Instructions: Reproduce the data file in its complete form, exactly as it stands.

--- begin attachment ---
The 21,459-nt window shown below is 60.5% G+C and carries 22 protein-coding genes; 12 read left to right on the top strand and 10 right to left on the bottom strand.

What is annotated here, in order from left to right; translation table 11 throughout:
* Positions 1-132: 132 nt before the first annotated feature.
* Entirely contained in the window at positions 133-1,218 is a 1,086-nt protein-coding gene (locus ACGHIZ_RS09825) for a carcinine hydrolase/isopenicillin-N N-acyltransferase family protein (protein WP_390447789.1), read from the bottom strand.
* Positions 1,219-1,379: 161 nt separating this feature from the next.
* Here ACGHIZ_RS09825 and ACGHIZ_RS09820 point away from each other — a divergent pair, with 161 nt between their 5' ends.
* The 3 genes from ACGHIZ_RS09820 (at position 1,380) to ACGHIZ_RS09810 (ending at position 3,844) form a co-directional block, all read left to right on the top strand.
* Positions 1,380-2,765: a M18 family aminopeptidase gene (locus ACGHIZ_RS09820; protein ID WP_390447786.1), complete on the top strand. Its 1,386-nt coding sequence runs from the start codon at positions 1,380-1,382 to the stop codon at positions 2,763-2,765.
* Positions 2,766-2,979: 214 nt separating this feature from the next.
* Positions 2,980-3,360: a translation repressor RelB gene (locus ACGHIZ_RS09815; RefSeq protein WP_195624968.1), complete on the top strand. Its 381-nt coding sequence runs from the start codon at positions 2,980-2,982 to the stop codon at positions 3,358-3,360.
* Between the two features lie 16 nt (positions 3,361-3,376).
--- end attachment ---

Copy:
The 21,459-nt window shown below is 60.5% G+C and carries 22 protein-coding genes; 12 read left to right on the top strand and 10 right to left on the bottom strand.

What is annotated here, in order from left to right; translation table 11 throughout:
* Positions 1-132: 132 nt before the first annotated feature.
* Entirely contained in the window at positions 133-1,218 is a 1,086-nt protein-coding gene (locus ACGHIZ_RS09825) for a carcinine hydrolase/isopenicillin-N N-acyltransferase family protein (protein WP_390447789.1), read from the bottom strand.
* Positions 1,219-1,379: 161 nt separating this feature from the next.
* Here ACGHIZ_RS09825 and ACGHIZ_RS09820 point away from each other — a divergent pair, with 161 nt between their 5' ends.
* The 3 genes from ACGHIZ_RS09820 (at position 1,380) to ACGHIZ_RS09810 (ending at position 3,844) form a co-directional block, all read left to right on the top strand.
* Positions 1,380-2,765: a M18 family aminopeptidase gene (locus ACGHIZ_RS09820; protein ID WP_390447786.1), complete on the top strand. Its 1,386-nt coding sequence runs from the start codon at positions 1,380-1,382 to the stop codon at positions 2,763-2,765.
* Positions 2,766-2,979: 214 nt separating this feature from the next.
* Positions 2,980-3,360: a translation repressor RelB gene (locus ACGHIZ_RS09815; RefSeq protein WP_195624968.1), complete on the top strand. Its 381-nt coding sequence runs from the start codon at positions 2,980-2,982 to the stop codon at positions 3,358-3,360.
* Between the two features lie 16 nt (positions 3,361-3,376).